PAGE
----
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Review of "Soft drinks can be misused to give false “false positive” SARS-CoV-2 lateral flow device results"

Reviewer: Lorenzo Azzi (University of Insubria) | 📒📒📒◻️◻️

Published onOct 17, 2021
Review of "Soft drinks can be misused to give false “false positive” SARS-CoV-2 lateral flow device results"
key-enterThis Pub is a Review of
Soft drinks can be misused to give false “false positive” SARS-CoV-2 lateral flow device results
Description

BackgroundThe COVID-19 pandemic created the need for very large scale, rapid testing to prevent and contain transmission of the SARS-CoV-2 virus. Lateral flow device (LFD) immunoassays meet this need by indicating the presence of SARS-CoV-2 antigen from nose/throat swab washings in 30 minutes without laboratory processing, and can be manufactured quickly at low cost. Since March 2021, UK schools have asked pupils without symptoms to test twice weekly. Pupils have posted on social media about using soft drinks to create positive results. The aim of this study was to systematically test a variety soft drinks to determine whether they can cause false “false positive” LFD results.MethodsThis study used 14 soft drinks and 4 artificial sweeteners to determine the outcome of misusing them as analyte for the Innova SARS-CoV-2 antigen rapid qualitative LFD. The pH value, sugar content and ingredients of each sample are described. The LFD results were double read and a subset was repeated using the same devices and fake analytes but differently sourced.FindingsOne sample (1/14; 7%), spring water, produced a negative result. Ten drinks (10/14; 71%) produced a positive or weakly positive result. Three samples (3/14; 21%) produced void results, mostly the fruit concentrate drinks. There was no apparent correlation between the pH value (pH 5.0 in 13/14, 93%; pH 6.5 in 1/14; 7%) or the sugar content (range 0-10.7 grams per 100mls) of the drinks and their LFD result. The 4 artificial sweeteners all produced negative results. A subset of the results was fully replicated with differently sourced materials.InterpretationSeveral soft drinks can be misused to give false positive SARS-CoV-2 LFD results. Daily LFD testing should be performed first thing in the morning, prior to the consumption of any food or drinks, and supervised where feasible.FundingThis work was self-funded by author LO and the LFD were gifted for use in this study.Research in contextEvidence before this studyLateral flow devices (LFD) for SARS-CoV-2 antigen testing have been used extensively in the UK and internationally in COVID-19 pandemic responses, providing rapid testing at low costRecent reports from young people on social media suggested soft drinks might be misused as LFD analyte and produce a seemingly positive resultAdded value of this studyVarious common soft drinks used as fake analyte can produce false positive SARS-CoV-2 LFD resultsArtificial sweeteners alone in fake analyte solution did not produce false positive resultsImplications of all the available evidenceSoft drinks misused as analyte can produce false “false positive” SARS-CoV-2 LFD resultsDaily testing is best done first thing in the morning, prior to any food or drink, and under supervision where possible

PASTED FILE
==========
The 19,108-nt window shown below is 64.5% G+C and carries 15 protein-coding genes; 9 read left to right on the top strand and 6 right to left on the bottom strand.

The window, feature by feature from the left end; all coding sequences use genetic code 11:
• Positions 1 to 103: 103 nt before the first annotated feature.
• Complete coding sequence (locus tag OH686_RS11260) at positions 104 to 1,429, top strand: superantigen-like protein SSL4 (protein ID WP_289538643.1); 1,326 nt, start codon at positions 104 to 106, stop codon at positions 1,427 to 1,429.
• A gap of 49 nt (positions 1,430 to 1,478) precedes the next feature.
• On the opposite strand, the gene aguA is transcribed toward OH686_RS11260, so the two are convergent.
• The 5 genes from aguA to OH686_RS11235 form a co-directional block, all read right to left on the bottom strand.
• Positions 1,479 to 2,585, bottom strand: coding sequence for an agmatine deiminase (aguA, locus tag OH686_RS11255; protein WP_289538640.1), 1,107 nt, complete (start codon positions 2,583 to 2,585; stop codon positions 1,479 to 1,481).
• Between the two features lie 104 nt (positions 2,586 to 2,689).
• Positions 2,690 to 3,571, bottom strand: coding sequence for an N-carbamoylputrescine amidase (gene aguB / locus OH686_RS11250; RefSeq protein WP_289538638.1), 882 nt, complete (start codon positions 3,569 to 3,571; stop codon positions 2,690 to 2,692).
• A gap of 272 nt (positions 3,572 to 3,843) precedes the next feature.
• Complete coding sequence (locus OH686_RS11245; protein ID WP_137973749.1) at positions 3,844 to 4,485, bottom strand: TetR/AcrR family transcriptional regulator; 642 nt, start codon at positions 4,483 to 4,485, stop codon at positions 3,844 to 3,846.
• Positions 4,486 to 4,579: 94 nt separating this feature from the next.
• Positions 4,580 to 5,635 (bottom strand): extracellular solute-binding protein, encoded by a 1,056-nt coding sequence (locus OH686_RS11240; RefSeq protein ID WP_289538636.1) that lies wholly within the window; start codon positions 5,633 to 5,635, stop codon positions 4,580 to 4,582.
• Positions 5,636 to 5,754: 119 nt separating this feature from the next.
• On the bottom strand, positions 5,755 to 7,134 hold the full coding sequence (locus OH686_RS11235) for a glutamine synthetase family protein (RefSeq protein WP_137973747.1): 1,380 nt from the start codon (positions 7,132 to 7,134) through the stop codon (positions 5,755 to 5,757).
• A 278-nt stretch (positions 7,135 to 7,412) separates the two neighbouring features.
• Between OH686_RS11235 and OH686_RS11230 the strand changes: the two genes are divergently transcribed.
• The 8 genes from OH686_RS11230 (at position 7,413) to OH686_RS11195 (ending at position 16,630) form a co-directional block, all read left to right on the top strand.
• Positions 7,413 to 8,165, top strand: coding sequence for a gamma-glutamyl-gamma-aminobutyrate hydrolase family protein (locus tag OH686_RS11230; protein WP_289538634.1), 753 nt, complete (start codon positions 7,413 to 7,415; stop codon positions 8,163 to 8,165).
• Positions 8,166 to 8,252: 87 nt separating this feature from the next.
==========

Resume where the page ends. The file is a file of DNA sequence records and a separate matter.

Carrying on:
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Summary of Reviews: This preprint claims that soft drinks can be misused to generate false-positive results on SARS CoV-2 lateral flow assays. Since the study was done on only one type of test kit, the reviewer raised concerns about its generalizability as this may not be the case in other kits.

Reviewer 1 (Lorenzo Azzi) | 📒📒📒 ◻️◻️

RR:C19 Strength of Evidence Scale Key

📕 ◻️◻️◻️◻️ = Misleading

📙📙 ◻️◻️◻️ = Not Informative

📒📒📒 ◻️◻️ = Potentially Informative

📗📗📗📗◻️ = Reliable

📘📘📘📘📘 = Strong

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